An Echelon Media Company
Saturday April 20th, 2024

Sri Lanka minister mulls paths of self-sufficiency or economic freedom for 2023

ECONOMYNEXT – Sri Lanka is mulling the continuation of an autarky or giving back economic freedom stolen from the people during monetary instability in 2020, according to a statement by the island’s state minister for finance Ranjith Siyambalapitiya.

Sri Lanka had to decide whether to rise as nation by limiting imports of items like coconut kernels, vesak lanterns and kites, he had said.

Wracked by monetary instability from a flexible exchange rate or soft-peg – a mongrel monetary regime which is neither a hard peg nor a clean float – economic bureaucrats banned the import of 1645 items as money was printed from 2020 suppress interest rates triggering forex shortages.

Up to now import bans on 795 items had been removed, Minister Siyambalapitiya had said during an event at a Temple in Ruwanwella in his home district.

There were 670 items under trade controls and removing imports were being considered for items that are not manufactured domestically.

“It am requesting whether to allow the unlimited import of coconut kernels, Vesak lanterns, kites, bamboo products, or do we produce them domestically and rise as a nation,” he was quoted as saying.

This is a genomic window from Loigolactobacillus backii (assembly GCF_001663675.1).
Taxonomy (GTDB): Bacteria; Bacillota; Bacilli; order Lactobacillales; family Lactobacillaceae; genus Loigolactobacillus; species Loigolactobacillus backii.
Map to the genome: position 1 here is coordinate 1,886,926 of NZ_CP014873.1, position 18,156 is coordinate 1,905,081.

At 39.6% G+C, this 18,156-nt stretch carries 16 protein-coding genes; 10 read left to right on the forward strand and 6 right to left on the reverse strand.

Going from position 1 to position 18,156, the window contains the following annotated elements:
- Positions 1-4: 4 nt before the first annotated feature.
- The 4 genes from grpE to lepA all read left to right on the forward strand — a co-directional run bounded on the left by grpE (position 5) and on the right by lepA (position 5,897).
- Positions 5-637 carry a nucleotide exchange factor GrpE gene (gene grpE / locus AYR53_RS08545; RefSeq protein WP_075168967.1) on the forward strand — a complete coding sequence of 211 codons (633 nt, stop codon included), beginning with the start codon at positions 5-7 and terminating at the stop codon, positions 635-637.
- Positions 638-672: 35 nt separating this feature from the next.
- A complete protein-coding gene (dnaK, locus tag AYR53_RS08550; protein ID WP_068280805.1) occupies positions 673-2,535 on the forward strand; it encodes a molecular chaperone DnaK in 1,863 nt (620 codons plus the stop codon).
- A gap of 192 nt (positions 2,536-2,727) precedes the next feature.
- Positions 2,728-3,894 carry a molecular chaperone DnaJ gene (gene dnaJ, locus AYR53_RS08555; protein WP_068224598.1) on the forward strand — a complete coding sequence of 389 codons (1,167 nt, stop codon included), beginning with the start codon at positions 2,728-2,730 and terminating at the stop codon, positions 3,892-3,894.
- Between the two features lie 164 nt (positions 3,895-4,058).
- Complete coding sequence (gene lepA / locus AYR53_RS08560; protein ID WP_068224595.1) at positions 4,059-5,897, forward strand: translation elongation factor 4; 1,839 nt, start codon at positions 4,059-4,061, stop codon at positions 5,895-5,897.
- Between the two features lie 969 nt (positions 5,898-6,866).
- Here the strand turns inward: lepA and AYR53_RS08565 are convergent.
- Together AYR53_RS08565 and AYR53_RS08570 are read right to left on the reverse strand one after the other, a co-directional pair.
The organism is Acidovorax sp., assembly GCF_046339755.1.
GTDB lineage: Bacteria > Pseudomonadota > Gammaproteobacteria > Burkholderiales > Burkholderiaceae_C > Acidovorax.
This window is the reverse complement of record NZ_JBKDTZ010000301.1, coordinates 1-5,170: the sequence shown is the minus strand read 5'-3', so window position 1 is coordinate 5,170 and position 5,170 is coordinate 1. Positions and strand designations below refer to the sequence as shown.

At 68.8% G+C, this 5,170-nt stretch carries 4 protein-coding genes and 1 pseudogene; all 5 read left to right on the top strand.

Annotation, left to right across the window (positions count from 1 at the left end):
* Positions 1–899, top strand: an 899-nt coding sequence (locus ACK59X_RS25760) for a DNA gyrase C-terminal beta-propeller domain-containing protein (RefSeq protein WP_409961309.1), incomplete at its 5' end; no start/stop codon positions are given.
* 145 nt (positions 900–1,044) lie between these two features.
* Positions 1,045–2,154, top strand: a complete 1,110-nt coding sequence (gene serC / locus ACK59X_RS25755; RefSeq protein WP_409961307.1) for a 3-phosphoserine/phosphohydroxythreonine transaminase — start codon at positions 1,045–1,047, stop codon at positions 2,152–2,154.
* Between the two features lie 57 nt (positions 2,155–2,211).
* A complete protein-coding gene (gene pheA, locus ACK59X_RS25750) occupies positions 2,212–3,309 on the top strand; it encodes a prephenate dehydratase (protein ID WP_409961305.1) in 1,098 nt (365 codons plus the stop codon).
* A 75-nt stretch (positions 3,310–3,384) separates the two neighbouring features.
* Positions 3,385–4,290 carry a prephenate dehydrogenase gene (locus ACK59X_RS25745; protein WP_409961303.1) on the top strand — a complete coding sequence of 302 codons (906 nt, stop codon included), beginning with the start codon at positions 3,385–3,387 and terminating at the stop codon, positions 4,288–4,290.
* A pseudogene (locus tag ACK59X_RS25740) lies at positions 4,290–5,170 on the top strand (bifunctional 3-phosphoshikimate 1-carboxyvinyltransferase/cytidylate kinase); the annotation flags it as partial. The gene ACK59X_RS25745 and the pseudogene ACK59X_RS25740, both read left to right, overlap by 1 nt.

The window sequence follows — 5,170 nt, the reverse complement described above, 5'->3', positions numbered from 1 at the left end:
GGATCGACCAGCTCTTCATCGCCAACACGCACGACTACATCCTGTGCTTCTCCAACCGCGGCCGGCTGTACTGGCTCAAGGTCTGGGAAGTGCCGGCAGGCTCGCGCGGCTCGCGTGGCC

Sri Lanka’s native rulers began to rob the economic freedoms of the populace from shortly after a money printing central bank started generating monetary instability, driving the country towards autarky.

Each time the central bank created forex shortages, the hands of economic nationalists were strengthened, leading to more state interventionism, planning and spilling over to general nationalism as had happened in other European nations.

Import controls allow businessmen and producers to exploit customers with high prices. Such protected businesses also cannot export as they are un-competitive globally.

Stabilization policies that follow money printing in particular had led to anti-minority nationalism in countries like Germany. The National Socialist party gained ground in Germany in the wake of stabilization policies of the Heinrich Bruning.

In Sri Lanka similar trends were seen in 1956. The German National Socialists were among the most ardent promoters of autarky or self-sufficiency.

Read more

Early Nazi self-sufficiency policies here.

The Hossbach Memorandum where autarky was modified.

In Sri Lanka liberty and freedom is viewed with deep suspicion by the urban intelligentsia in particular and nationalism revered.

“Liberty is not, as the German precursors of Nazism asserted, a negative ideal,” explains economist Ludwig von Mises.

“It aims at free competition and at the sovereignty of the consumers.